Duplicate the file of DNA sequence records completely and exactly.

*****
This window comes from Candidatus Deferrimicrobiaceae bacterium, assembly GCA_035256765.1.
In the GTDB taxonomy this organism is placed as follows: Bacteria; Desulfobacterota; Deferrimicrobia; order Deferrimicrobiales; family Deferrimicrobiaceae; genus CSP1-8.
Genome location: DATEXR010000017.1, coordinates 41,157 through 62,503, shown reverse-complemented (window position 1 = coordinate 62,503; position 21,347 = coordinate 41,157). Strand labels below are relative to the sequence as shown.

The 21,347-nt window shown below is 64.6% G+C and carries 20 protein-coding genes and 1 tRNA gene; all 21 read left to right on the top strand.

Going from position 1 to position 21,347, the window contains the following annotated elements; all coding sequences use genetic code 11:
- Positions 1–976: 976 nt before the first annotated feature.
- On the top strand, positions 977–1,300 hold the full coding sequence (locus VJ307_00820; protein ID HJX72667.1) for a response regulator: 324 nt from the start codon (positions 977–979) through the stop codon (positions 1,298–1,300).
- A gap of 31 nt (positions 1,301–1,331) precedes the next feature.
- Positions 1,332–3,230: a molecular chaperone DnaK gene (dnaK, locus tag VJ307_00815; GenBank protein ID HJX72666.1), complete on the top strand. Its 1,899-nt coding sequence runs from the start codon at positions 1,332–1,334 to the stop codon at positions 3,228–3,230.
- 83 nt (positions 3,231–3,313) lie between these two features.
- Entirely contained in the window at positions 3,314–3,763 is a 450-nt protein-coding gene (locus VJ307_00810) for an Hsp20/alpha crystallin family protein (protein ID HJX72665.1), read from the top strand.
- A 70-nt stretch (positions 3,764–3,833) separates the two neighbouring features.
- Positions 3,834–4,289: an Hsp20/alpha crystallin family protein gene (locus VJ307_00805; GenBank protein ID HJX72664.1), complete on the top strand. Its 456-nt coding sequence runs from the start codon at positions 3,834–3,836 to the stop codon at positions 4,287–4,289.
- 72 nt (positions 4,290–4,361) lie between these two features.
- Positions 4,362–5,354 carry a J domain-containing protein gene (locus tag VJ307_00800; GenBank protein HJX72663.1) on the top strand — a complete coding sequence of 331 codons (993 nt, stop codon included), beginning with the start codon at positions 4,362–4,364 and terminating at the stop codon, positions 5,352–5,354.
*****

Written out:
This window comes from Candidatus Deferrimicrobiaceae bacterium, assembly GCA_035256765.1.
In the GTDB taxonomy this organism is placed as follows: Bacteria; Desulfobacterota; Deferrimicrobia; order Deferrimicrobiales; family Deferrimicrobiaceae; genus CSP1-8.
Genome location: DATEXR010000017.1, coordinates 41,157 through 62,503, shown reverse-complemented (window position 1 = coordinate 62,503; position 21,347 = coordinate 41,157). Strand labels below are relative to the sequence as shown.

The 21,347-nt window shown below is 64.6% G+C and carries 20 protein-coding genes and 1 tRNA gene; all 21 read left to right on the top strand.

Going from position 1 to position 21,347, the window contains the following annotated elements; all coding sequences use genetic code 11:
- Positions 1–976: 976 nt before the first annotated feature.
- On the top strand, positions 977–1,300 hold the full coding sequence (locus VJ307_00820; protein ID HJX72667.1) for a response regulator: 324 nt from the start codon (positions 977–979) through the stop codon (positions 1,298–1,300).
- A gap of 31 nt (positions 1,301–1,331) precedes the next feature.
- Positions 1,332–3,230: a molecular chaperone DnaK gene (dnaK, locus tag VJ307_00815; GenBank protein ID HJX72666.1), complete on the top strand. Its 1,899-nt coding sequence runs from the start codon at positions 1,332–1,334 to the stop codon at positions 3,228–3,230.
- 83 nt (positions 3,231–3,313) lie between these two features.
- Entirely contained in the window at positions 3,314–3,763 is a 450-nt protein-coding gene (locus VJ307_00810) for an Hsp20/alpha crystallin family protein (protein ID HJX72665.1), read from the top strand.
- A 70-nt stretch (positions 3,764–3,833) separates the two neighbouring features.
- Positions 3,834–4,289: an Hsp20/alpha crystallin family protein gene (locus VJ307_00805; GenBank protein ID HJX72664.1), complete on the top strand. Its 456-nt coding sequence runs from the start codon at positions 3,834–3,836 to the stop codon at positions 4,287–4,289.
- 72 nt (positions 4,290–4,361) lie between these two features.
- Positions 4,362–5,354 carry a J domain-containing protein gene (locus tag VJ307_00800; GenBank protein HJX72663.1) on the top strand — a complete coding sequence of 331 codons (993 nt, stop codon included), beginning with the start codon at positions 4,362–4,364 and terminating at the stop codon, positions 5,352–5,354.